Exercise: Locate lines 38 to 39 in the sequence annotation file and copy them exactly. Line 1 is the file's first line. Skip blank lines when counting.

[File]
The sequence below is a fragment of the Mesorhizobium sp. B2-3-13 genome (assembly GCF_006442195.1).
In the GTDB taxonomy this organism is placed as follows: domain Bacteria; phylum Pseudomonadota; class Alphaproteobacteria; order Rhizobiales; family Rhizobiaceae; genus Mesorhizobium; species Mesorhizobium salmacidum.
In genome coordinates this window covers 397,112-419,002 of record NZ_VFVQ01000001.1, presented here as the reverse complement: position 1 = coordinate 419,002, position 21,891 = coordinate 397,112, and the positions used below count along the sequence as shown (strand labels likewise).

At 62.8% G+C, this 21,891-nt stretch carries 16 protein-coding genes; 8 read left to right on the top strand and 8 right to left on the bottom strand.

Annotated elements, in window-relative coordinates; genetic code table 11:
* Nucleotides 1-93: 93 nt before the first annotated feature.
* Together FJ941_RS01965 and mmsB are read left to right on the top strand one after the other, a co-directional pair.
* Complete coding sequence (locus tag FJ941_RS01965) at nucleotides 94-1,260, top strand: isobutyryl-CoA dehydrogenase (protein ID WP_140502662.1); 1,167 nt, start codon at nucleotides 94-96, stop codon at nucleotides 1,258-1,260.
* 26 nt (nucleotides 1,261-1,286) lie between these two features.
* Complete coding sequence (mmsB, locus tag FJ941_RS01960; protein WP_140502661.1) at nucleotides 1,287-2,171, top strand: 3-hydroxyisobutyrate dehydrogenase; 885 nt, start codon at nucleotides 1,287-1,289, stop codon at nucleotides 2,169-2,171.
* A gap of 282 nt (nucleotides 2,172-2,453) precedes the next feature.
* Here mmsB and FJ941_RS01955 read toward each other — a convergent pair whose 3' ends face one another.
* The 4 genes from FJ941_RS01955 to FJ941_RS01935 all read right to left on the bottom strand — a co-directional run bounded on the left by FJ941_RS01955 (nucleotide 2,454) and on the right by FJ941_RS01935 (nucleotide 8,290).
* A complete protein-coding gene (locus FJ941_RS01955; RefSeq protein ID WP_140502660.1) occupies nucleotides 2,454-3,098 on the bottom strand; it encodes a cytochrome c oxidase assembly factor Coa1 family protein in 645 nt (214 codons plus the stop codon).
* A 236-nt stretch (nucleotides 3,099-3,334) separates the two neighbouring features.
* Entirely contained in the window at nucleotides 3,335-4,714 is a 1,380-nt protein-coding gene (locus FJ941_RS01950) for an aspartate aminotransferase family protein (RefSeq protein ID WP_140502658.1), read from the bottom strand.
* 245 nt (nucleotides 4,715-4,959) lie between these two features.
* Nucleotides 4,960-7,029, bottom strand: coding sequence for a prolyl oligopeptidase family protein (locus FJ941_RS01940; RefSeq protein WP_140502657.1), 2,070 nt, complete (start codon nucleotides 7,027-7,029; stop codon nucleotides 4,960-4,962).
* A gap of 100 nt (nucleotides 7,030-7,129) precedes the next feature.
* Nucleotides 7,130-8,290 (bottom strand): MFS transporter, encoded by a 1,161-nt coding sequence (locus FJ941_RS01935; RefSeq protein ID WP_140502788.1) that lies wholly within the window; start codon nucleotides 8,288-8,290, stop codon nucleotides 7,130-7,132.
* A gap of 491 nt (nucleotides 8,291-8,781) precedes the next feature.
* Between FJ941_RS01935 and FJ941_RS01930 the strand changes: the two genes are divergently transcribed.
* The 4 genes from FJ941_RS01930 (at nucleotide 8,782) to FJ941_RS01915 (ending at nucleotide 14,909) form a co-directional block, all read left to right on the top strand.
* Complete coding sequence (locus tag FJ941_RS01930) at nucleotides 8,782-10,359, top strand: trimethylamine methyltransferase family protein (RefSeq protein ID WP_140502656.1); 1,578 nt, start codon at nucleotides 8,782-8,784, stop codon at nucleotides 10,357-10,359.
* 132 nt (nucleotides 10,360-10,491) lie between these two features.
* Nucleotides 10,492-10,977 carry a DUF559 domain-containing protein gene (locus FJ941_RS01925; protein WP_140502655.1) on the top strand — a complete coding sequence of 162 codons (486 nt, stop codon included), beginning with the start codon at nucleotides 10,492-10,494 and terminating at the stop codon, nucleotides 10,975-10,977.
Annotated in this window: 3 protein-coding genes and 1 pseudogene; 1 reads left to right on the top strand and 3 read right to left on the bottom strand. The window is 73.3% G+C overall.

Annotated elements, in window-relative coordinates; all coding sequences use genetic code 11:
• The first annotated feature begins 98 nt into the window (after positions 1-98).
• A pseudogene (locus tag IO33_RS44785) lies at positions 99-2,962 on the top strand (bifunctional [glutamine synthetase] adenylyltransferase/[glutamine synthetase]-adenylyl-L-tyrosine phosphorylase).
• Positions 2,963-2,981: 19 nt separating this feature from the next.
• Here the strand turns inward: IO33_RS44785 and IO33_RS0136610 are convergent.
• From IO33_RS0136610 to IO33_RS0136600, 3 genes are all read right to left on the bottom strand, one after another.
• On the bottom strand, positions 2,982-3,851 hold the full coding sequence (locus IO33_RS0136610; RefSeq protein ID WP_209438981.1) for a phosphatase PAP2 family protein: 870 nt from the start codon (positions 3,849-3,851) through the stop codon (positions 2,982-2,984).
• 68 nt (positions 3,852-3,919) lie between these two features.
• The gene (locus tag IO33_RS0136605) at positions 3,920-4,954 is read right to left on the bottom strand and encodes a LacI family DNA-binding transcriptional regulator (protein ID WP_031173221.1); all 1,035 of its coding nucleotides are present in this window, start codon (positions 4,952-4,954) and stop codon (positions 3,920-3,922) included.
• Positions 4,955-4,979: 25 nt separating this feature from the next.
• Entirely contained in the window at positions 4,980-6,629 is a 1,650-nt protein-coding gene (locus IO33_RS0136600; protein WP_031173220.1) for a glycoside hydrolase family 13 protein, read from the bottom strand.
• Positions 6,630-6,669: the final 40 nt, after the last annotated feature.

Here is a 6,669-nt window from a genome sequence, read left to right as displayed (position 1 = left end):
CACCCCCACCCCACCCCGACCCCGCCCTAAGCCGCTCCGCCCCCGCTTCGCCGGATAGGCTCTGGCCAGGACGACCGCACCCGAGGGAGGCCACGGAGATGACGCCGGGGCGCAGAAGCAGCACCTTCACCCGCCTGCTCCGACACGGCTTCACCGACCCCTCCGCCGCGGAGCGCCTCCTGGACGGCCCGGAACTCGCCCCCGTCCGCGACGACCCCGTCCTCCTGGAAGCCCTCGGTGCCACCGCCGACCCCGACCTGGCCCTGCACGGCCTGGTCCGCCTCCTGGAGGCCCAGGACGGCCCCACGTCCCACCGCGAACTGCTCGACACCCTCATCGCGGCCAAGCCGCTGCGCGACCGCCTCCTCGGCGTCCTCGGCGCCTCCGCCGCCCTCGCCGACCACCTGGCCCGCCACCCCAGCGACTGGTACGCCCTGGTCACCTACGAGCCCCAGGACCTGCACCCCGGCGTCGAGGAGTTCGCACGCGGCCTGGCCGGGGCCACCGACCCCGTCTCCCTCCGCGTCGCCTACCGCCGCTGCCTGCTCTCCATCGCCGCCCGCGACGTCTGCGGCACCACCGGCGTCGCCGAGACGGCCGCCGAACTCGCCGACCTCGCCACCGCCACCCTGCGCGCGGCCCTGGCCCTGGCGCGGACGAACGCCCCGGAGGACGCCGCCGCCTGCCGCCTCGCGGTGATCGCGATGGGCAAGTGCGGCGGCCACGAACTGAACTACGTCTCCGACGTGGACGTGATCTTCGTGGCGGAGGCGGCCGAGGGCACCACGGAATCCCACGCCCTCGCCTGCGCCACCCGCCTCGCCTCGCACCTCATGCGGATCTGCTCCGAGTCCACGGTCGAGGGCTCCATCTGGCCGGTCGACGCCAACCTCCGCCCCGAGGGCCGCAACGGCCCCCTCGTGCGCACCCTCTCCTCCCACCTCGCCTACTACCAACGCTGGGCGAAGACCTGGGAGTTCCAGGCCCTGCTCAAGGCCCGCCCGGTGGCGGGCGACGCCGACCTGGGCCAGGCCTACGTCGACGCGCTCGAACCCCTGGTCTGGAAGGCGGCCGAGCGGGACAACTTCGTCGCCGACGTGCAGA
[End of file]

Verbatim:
• Entirely contained in the window at positions 4,980-6,629 is a 1,650-nt protein-coding gene (locus IO33_RS0136600; protein WP_031173220.1) for a glycoside hydrolase family 13 protein, read from the bottom strand.
• Positions 6,630-6,669: the final 40 nt, after the last annotated feature.